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Chief justice of probate presses for an overhaul

Paula M. Carey also called for legislative aid. Paula M. Carey also called for legislative aid.
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January 13, 2008

Paula M. Carey, the new chief justice of Massachusetts Probate and Family Court, said she is determined to address the lack of medical documentation and other flaws in the court's handling of guardianship cases.

Carey, who was known for her diligence in guardianship cases during her years as a probate judge in Norfolk County, said the court should appoint independent fact-finders to review cases before guardianship decisions are made or have an attorney appointed to represent the patient. But Carey said the courts cannot routinely do this without legislative authority and funding.

Carey also expressed hope that the state will soon approve an overhaul of probate law that has been mired in the Legislature for nearly a decade.

The legislation would require much more detailed medical information, limit the scope of guardian powers, require the court to examine a guardian's qualifications, and provide for the incapacitated person to be present at the hearing and have the right to counsel. The measure would require additional court approval for nursing home placements and mandate guardians to file detailed annual reports about the physical and mental health of the person entrusted to their oversight. The bill would also create a Public Guardianship Commission to set and enforce standards for court-appointed guardians.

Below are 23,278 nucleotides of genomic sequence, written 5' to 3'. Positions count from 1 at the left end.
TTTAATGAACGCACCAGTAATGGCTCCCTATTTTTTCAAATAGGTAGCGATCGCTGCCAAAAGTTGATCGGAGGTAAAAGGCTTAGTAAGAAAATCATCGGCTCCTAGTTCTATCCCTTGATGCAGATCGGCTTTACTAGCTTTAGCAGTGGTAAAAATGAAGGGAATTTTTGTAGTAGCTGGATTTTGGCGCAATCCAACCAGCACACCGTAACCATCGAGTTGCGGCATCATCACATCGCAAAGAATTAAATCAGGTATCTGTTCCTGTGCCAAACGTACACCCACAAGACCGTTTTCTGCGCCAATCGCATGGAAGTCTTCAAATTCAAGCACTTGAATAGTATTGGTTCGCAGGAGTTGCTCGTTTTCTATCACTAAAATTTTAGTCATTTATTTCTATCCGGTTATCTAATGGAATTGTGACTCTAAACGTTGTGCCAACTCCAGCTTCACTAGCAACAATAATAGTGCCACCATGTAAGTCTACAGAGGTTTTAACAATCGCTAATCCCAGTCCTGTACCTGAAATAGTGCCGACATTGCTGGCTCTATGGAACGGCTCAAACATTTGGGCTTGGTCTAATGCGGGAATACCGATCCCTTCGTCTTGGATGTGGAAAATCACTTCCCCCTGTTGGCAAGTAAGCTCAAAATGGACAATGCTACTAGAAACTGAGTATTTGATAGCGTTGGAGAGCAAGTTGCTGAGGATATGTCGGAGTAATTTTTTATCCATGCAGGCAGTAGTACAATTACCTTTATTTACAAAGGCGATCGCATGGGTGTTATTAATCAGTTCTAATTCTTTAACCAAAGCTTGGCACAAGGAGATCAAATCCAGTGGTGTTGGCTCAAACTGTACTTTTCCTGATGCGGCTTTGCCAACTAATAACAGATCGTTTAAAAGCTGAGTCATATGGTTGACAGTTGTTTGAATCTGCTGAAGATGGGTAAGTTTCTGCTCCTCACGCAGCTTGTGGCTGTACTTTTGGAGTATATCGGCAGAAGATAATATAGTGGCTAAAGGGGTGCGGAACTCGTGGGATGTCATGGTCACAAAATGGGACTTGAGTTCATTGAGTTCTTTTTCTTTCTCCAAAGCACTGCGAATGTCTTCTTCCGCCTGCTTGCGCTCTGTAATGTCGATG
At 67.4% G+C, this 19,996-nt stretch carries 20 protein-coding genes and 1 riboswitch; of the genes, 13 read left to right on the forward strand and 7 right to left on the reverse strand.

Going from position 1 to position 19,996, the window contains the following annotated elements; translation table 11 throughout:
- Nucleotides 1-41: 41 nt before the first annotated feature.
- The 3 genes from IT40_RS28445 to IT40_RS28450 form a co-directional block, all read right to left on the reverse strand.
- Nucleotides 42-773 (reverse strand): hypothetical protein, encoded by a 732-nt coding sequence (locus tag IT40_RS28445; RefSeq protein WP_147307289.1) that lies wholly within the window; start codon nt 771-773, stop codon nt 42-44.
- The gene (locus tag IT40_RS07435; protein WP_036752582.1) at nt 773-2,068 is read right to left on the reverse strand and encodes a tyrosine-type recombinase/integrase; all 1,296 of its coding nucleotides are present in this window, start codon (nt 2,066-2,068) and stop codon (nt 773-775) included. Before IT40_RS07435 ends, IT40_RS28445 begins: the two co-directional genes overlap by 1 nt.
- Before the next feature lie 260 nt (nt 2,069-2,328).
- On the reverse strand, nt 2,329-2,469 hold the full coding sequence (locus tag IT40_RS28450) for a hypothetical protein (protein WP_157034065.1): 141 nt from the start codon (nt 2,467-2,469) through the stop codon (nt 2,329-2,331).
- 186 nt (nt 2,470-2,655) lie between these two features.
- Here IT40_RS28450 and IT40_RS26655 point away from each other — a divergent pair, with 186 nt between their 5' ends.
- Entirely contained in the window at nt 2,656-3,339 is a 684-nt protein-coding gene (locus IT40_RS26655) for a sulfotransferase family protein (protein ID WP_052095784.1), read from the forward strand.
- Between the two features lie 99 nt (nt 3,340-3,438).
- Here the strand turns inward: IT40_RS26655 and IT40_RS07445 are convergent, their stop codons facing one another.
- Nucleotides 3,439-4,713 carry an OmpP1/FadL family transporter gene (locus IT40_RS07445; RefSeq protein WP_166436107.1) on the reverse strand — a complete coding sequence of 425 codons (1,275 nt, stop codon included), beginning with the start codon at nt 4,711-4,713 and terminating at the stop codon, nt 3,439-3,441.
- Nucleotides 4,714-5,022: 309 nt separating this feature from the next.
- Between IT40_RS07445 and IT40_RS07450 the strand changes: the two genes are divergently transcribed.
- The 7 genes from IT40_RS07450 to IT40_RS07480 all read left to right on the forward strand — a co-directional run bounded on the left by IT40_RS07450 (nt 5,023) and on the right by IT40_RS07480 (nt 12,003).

Given the bill's long shelf life, Carey acknowledged that the probate courts should have moved more quickly on their own to implement some changes administratively.

"I can't explain to you why it wasn't done before," she said.

Her predecessor, Sean M. Dunphy, who retired in September, said in an interview that he was hesitant to embark on any major overhaul while the legislation was pending.

Some of those changes, Carey said, are about to happen after a yearlong review begun by Dunphy. Perhaps within a month, Carey said, probate courts will begin demanding greater medical proof that guardianship is warranted. She said her office had already initiated additional training in guardianship cases for judges, lawyers, and guardians.

"I recognize that we in Massachusetts are not in the forefront in terms of guardianship reform," Carey said. "We are now making significant efforts."

JEFF KELLY

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